Kuruthi movie review: Prithviraj, Roshan and Srinda in a poignant drama on generosity and duty

Kuruthi, an Amazon Prime original presented by Supriya Menon, goes by the tagline, 'A vow to kill… an oath to protect'.

The film, right from the opening sequences that reveal what is to come, justifies its title and tagline.

The movie, directed by Manu Warrier, opens with a goat that is going to be slaughtered as part of a holy ritual. While Ibru aka Ibrahim's (Roshan Mathew) little girl doesn't want Manikutty, the goat to be killed, Ibru justifies it stating that God will punish if we don't keep the promise made to him.

Ibru, as revealed from his opening statement, is a religious man and keeps each of his promises he takes in the name of God. His only concern is about the afterlife. He is also doubtful of the decisions he makes in his life.


Writer Anish Pallyal, in fact, beautifully puts it as "Doubts are part of faith, that's the sign of a true believer." He also brings forth yet another aspect with regard to the same in the climax sequences where it is said, "It is the doubt regarding whether to choose a right over a wrong that turns men into slaves."

For instance, in Ibru's case, Sumathi aka Suma (Srinda), his Hindu neighbour, is willing to get married to him and expresses her love for him. But he, on the other hand, is hesitant and is doubtful if his action to accept her will displease his God.

Having said that, the plot of the film lies beneath this thread. Anish Pallyal delivers with an intense script packed with potent dialogues.

From thought-provoking statements to political undertones, Kuruthi has many layers to it. While the initial half outlines the emotional setting and characterizations, the film wraps a relevant take on the current socio-political scenario and with regard to people belonging to different religions.

The hero of the movie is undoubtedly its script, which elevates the engaging thriller to a conflict over choosing between the right and the wrong.

Each element and each character are placed so well that the connection comes in full circle by the end. Like the beehive which Ibru takes a look at initially proves to be a significant motif in the climax though we may have ignored it initially as being irrelevant.

There comes a point where Ibru needs to make a choice and Laiq (Prithviraj) points out that he should choose what is right. Divulging more about Laiq and his connection with Ibru would be a spoiler. But to mention, faith runs deep in Laiq, whereas Ibru's ideology is more about humanity.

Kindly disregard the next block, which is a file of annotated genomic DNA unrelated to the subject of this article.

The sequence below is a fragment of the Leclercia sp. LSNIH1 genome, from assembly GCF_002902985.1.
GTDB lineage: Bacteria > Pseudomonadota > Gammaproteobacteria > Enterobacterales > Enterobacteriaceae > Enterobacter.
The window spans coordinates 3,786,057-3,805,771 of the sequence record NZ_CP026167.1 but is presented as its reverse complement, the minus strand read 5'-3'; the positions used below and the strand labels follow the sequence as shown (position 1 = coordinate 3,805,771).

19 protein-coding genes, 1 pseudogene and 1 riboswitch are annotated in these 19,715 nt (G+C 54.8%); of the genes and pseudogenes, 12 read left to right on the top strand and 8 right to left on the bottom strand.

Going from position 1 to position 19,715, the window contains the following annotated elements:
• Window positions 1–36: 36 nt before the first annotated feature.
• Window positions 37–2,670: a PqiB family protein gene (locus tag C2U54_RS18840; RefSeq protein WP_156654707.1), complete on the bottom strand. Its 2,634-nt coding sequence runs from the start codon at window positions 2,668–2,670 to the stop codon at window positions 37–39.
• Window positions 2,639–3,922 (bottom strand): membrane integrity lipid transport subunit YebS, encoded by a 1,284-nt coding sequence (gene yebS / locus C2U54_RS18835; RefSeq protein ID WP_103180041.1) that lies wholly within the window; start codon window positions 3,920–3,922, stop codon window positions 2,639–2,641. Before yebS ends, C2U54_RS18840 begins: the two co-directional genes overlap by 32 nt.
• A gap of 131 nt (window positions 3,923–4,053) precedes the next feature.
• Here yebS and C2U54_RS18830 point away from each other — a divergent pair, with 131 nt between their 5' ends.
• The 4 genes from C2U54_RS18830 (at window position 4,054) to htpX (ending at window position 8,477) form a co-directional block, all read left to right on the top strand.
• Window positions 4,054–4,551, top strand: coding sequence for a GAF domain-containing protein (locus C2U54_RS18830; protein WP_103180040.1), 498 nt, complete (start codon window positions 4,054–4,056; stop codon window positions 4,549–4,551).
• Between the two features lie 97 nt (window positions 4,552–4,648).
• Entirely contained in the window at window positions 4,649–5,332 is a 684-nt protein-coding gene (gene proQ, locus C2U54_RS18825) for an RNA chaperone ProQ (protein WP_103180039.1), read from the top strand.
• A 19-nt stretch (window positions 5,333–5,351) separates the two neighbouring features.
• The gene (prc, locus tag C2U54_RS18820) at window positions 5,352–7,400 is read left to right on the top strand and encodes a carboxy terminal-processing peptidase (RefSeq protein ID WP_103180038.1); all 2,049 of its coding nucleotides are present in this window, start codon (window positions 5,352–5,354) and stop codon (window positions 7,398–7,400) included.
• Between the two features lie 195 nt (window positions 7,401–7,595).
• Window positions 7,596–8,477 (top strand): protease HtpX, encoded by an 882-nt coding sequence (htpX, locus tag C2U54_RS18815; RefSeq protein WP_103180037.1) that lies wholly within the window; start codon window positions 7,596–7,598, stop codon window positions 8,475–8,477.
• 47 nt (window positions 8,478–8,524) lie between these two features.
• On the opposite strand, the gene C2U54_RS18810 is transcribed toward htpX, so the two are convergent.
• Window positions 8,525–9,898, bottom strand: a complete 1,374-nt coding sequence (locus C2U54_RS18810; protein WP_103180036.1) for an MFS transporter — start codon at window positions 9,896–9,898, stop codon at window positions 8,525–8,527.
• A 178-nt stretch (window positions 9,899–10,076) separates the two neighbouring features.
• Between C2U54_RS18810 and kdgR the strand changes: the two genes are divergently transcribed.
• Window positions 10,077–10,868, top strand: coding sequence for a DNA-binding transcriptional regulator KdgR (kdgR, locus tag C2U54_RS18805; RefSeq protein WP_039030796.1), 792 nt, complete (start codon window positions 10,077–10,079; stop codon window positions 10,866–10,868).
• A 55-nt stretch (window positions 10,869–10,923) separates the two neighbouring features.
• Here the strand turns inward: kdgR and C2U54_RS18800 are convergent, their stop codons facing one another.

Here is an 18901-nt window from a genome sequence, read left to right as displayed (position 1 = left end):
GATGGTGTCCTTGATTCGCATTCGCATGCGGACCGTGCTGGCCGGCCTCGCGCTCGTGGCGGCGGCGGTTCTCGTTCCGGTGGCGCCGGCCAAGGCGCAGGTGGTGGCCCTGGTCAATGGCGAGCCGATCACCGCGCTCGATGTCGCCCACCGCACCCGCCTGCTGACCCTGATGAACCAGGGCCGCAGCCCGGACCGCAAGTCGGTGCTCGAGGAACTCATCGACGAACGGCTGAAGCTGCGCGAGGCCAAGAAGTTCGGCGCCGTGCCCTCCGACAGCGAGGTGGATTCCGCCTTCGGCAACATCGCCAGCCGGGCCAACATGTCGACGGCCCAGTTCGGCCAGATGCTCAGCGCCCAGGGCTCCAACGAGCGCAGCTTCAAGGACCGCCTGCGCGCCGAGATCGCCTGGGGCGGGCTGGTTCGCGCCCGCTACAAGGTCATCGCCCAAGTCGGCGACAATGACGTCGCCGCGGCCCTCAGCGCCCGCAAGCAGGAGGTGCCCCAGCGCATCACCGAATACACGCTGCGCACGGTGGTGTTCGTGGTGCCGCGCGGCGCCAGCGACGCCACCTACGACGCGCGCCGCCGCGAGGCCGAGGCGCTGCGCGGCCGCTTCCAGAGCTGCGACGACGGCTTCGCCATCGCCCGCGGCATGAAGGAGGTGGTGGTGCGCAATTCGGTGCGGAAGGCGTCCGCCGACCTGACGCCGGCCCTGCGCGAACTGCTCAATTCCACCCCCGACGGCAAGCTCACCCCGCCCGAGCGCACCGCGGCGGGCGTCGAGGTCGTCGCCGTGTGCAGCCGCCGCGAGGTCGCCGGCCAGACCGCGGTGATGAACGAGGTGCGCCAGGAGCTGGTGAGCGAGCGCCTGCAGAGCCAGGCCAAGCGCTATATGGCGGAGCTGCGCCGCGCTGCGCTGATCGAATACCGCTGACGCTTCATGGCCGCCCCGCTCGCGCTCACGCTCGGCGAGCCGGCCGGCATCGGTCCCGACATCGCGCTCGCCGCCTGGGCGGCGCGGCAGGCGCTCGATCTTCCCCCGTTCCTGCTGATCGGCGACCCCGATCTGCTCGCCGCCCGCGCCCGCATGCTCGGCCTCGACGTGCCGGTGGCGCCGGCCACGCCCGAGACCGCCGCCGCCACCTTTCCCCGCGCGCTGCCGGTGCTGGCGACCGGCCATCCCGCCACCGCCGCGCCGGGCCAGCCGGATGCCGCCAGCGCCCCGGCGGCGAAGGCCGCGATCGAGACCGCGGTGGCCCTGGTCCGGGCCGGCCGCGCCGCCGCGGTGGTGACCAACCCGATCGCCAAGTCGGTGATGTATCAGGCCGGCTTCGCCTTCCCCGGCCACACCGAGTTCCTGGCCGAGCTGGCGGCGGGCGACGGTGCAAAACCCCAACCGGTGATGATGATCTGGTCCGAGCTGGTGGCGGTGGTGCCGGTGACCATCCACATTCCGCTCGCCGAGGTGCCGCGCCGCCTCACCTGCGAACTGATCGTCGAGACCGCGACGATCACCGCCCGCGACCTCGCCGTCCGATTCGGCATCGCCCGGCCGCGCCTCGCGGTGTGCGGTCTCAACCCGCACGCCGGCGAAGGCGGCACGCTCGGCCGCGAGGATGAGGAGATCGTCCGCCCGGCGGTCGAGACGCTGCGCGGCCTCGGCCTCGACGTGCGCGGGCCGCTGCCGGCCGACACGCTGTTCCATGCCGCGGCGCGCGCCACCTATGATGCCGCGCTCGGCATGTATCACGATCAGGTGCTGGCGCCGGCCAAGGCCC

Similar is Moosa (Mamukoya), who at each turn in the narrative spills his ideology. In a scene, he talks about generosity and duty with regard to Suma's approach.

In fact, Suma's characterization deserves a special mention right from the point where she offers a plate of rice for Laiq to the time when she expresses her doubt whether she can love Ibru the same way as she used to before.

Resul (Naslen) and Vishnu (Sagar Surya) are yet another representation of the insider-vs-outsider battle.

Travelling in a non-linear fashion, the film looks at how hatred in mankind is passed on over generations.

Packed with action, conflicts and brilliant performances the film makes for an engaging thriller. Each character is capable of grabbing and holding on to our attention. Kuruthi is a bold take and discusses blind faith and hate that man is born with. However, at certain places the balance to justify both side seems a bit forced.

Abhinand Ramanujan's cinematography, especially the night shots and those within the house sequences, is robust enough.

As a debut director in Malayalam, Manu Warrier can be proud of helming a film with big notions. Unlike the festival-season films, Kuruthi, with a sensitive subject, is meant for a serious watch. Like how Onam reflects the quest of human beings for happiness, equality and harmony, Kuruthi too focuses on such an aspect where a good mankind is what one can hope for.

(The movie is available on Amazon Prime Video)

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